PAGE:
MUSICSCAN: So far as live performances of Carnatic music is concerned progressive developments in technology have by and large resulted only in the amplification of the sound, and not in any real improvement in its quality.
In the context of the sound of Carnatic music, technological progress achieved during the 20th century has been a great blessing as well as a severe problem. The blessing -- as in the case of music everywhere else in the world -- has mainly been the ever-increasing improvement in the scope and quality of recorded music, while the problem (which still persists in the 21st century!) mainly concerns the quality of the sound of Carnatic music in live concerts.
Once upon a time there was a spring-driven machine called the gramophone, which led to the mass production of three-minute vinyl records revolving 78 times per minute, with the inevitable grating noise made by the sonic needle running along the circular groove on the plastic surface. Then came the electrically operated recording machine with a feather-weight stylus and the 45/33-rpm extended/long-playing records, which not only stretched the length of the recordings up to half an hour, but considerably reduced the disturbing background noise, and also introduced the concept of stereo recording.
Then, of course, came the tape-recorder and the cassette-player, extending the duration of continuous recordings still further – followed by the laser machine and the compact disc, which totally eliminated the distracting noise and extended the duration of a single record well beyond a whole hour. All these, and further sophisticated innovations in high-fidelity digital recording techniques, have made a great contribution to the consolidation and preservation of authentic musical traditions all over the world -- and Carnatic music is no exception.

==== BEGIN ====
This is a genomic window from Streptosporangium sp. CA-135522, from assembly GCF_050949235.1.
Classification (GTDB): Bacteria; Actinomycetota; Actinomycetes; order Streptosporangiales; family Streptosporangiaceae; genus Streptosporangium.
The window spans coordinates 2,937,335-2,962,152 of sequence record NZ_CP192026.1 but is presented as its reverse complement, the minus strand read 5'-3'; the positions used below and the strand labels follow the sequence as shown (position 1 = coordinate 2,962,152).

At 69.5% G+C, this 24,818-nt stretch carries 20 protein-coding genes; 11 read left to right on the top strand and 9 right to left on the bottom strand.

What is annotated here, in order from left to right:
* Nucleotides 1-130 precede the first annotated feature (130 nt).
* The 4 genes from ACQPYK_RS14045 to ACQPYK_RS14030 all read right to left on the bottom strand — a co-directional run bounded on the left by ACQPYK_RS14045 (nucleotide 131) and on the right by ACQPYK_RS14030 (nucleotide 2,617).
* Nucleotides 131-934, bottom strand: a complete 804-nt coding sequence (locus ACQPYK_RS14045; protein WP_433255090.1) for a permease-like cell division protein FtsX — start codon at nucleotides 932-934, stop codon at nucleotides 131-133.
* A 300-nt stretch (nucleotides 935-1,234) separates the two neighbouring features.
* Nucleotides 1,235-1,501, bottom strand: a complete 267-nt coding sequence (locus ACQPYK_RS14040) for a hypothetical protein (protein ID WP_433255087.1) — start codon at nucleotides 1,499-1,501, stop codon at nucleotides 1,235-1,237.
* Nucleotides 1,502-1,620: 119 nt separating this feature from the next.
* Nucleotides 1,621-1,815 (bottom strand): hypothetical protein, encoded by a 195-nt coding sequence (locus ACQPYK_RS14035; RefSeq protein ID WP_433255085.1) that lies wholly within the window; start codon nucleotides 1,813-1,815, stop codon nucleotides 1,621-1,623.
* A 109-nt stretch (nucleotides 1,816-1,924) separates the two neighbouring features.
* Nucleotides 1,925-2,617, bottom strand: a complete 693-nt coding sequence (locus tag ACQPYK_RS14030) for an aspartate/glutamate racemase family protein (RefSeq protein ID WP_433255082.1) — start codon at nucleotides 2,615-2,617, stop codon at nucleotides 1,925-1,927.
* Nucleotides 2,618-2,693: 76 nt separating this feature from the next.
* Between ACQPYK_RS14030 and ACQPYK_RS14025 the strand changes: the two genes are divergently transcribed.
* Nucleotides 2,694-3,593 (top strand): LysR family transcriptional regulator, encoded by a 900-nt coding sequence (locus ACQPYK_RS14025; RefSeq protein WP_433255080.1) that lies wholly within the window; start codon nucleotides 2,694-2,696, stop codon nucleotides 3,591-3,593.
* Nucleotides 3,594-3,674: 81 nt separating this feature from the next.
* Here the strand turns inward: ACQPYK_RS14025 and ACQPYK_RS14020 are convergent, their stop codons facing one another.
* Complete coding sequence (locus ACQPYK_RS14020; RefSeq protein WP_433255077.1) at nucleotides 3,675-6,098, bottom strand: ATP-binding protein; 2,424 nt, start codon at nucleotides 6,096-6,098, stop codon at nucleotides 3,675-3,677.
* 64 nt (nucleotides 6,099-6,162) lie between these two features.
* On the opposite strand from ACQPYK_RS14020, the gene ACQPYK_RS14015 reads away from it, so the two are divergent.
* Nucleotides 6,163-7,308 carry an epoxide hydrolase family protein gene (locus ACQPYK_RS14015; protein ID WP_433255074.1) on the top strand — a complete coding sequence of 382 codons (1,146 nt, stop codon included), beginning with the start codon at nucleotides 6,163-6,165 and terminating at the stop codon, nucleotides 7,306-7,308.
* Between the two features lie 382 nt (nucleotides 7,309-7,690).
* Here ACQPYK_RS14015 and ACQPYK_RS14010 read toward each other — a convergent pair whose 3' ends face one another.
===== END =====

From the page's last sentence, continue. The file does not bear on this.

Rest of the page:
Volume and balance
But unfortunately, so far as live performances of Carnatic music is concerned -- whether in the concert halls or elsewhere – progressive developments in technology have by and large resulted only in the amplification of the sound, and not in any real improvement in its quality. Moreover, the whole system of amplification is usually handled so inefficiently and imperfectly that it often causes serious distortions in the sound, which is a constant source of distraction for the audience and distress for the performing artists. The most glaring aspect of this scenario is usually the strident quality of the music, resulting from extremely high levels of volume. This problem is frequently compounded by an imbalance between the levels at which the volume of the voice and the different instruments are set. One of the usual consequences is that the percussion instruments just tend to pulverise the music! Very often the 'sruti' itself sounds abnormally loud, so that its droning sound tends to drown the whole music.
By the way, in the case of the sruti, the problem is not just one of high volume, but also concerns the whole relevance of the electronic 'sruti-box', which is fancied today by every musician, whether high-ranking or otherwise, and which is the root cause of many awful distortions.
Seasoned rasikas are fond of recalling the legendary mridangam maestro Palghat Mani Iyer's inflexible resolution in the 1970's never to perform in conditions where there were any microphones and loudspeakers. But that was an extremely emotional and tough stand which was not really justified. In fact, there were many occasions, in mike-free concerts, when his own instrument used to overpower the gentle voice of some vocalist — KVN's, for instance — which would badly need amplification to be heard across a big concert hall, leave alone surviving the powerful onslaught even of the mikeless mridangam! Oh, no, mikeless music is not the real solution at all in the modern world! What needs to be done is for organisers and musicians alike to review and re-orient their whole attitude and approach in this context. This raises several intricate questions which need careful scrutiny.